For Christians or non-Christians alike thinking of doing volunteer work I thought I would put together some ideas if you are thinking of getting out of the conventional work rat race and do something worth while for a bit, whether it be for weeks, months or even years. For a single person like me its good to get into doing something new and worthwhile, especially as I am in my 30s and all my friends are married, it keeps you positive and focused.
- Plan in advance to free yourself from any financial ties before you go. Ideally pay off loans, sell or store your car, get rid of mobile phone contract/DVD rental/gym membership, etc. Oh, and give enough time to quit renting your house before you go as well.
- Aim to put together as much money as you can before you go.
- Be able to promote yourself in what you are doing, speak at your church, get a web site or blog (You don’t have to have technical skills, you can get a template type job like WordPress or Blogger, so you can just do the writing and the site is all hosted for you) I found you have to do a LOT of selling yourself to show people you are serious about going overseas to do something like this. I find conventional emails of updates often get little response sometimes, mainly because everyone has a lot of email and things get skipped ‘to be read later’ physical printed material is a good plan as well. Don’t just aim to promote at just your own church, be prepared to speak anywhere and talk to as many people as you can at what you are planning.
- Get online banking and familiarise yourself with it before you go. As you know I am an IT sort of person, I would only trust my own or my workplace computer to do banking, and not one in an internet cafe or public computer. You will want the ability to check your account regularly whilst you are away, as its generally a bit impractical to have family forward your bank statements that could take an age to get to you. Some countries are more susceptible to fraud, or a legitimate transaction in another countries may be flagged up as suspicious which your bank might freeze your account if it thinks its unusual.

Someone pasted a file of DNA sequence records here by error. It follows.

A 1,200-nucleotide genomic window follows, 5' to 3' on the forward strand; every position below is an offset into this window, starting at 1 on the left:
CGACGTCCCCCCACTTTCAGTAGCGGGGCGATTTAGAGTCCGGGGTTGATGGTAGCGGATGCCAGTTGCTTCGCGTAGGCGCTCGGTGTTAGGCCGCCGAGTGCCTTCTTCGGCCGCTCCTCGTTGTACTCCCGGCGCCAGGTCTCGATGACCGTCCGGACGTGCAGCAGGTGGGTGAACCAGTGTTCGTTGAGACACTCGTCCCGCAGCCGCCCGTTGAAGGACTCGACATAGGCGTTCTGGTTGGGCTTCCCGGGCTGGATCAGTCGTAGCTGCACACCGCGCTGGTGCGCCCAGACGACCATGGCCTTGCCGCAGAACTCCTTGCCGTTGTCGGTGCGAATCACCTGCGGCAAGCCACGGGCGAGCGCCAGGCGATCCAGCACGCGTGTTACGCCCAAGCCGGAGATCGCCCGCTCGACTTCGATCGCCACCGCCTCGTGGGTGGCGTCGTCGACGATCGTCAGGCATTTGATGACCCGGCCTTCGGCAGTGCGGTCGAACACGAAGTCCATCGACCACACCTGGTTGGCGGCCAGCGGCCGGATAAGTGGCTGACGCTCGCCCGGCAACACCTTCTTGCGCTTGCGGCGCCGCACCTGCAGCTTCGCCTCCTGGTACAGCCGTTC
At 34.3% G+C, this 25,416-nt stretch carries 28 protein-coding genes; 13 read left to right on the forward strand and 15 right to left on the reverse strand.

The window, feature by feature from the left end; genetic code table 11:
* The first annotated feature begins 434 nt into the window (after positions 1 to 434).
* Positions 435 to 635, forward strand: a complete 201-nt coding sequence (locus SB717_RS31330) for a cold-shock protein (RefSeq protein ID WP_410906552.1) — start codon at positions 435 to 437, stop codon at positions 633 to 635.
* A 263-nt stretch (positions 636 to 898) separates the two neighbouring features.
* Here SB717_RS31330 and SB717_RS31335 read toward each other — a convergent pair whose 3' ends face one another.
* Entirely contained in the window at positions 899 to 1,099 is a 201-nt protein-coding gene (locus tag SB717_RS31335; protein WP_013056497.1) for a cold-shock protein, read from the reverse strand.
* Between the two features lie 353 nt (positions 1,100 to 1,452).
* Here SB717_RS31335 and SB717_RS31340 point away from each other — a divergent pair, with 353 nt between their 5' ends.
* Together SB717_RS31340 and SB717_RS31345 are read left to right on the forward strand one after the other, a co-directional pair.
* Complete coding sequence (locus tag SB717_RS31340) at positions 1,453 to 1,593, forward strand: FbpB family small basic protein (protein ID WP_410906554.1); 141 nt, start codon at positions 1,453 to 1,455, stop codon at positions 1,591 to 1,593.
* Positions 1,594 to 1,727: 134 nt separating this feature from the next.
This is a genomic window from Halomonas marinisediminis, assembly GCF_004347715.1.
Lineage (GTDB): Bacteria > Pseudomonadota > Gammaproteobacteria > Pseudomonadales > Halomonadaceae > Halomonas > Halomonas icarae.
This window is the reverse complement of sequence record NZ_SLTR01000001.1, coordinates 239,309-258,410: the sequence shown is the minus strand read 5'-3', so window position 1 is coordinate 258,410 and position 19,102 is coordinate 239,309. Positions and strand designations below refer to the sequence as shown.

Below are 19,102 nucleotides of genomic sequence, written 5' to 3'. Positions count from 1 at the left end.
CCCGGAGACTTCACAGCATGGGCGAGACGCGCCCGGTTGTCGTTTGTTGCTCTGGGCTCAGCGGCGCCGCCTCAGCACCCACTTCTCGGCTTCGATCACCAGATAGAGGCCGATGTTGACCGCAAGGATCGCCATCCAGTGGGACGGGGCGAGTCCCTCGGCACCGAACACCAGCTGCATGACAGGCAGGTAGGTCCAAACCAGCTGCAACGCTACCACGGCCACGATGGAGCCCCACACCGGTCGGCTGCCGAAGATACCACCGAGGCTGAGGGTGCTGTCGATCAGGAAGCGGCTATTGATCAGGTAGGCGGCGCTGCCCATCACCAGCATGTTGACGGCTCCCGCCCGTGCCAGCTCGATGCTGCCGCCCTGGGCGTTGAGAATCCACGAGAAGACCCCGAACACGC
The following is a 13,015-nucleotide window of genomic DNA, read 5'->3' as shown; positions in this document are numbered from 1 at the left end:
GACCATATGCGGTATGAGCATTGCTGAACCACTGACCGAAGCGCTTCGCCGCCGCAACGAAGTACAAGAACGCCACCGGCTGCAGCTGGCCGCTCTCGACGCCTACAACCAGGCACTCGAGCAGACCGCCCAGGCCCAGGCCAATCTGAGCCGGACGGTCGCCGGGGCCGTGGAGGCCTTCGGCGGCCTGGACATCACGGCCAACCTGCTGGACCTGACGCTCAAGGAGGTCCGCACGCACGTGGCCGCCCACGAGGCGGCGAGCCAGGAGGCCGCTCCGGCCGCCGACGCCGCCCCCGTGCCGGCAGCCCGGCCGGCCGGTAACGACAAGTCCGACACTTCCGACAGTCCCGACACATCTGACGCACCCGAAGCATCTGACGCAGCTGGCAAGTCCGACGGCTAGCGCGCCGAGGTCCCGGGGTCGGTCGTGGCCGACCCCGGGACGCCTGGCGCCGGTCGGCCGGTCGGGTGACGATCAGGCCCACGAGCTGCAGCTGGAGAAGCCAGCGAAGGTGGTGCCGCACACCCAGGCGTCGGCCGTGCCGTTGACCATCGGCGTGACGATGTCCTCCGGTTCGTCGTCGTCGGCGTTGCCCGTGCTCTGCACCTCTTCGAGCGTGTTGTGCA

- Take great care when writing things online on emails etc, to give a positive impression of your particular charity’s aim.
- Credit cards, if used responsibly they come in handy for buying stuff without fees which you commonly get when using debt cards or ATM machines in other countries. Most credit cards have freebies or incentives for you to join up or earn credits towards a flight or something. Of course if ordered through cashback sites like topcashback, you can even get a nice bit of cash given to you as well which is nice. Don’t forget credit card applications insist you are in full time in employment, so this should be done before you quit your job. If you are a UK resident check out this article I wrote which explains how you could earn you some extra dosh. Travel insurance companies also can be found on these sorts of sites. Top cashback is also great for fans of ebay, lots of online music/DVD retailers like HMV and Play.com amongst hundreds of businesses are on there.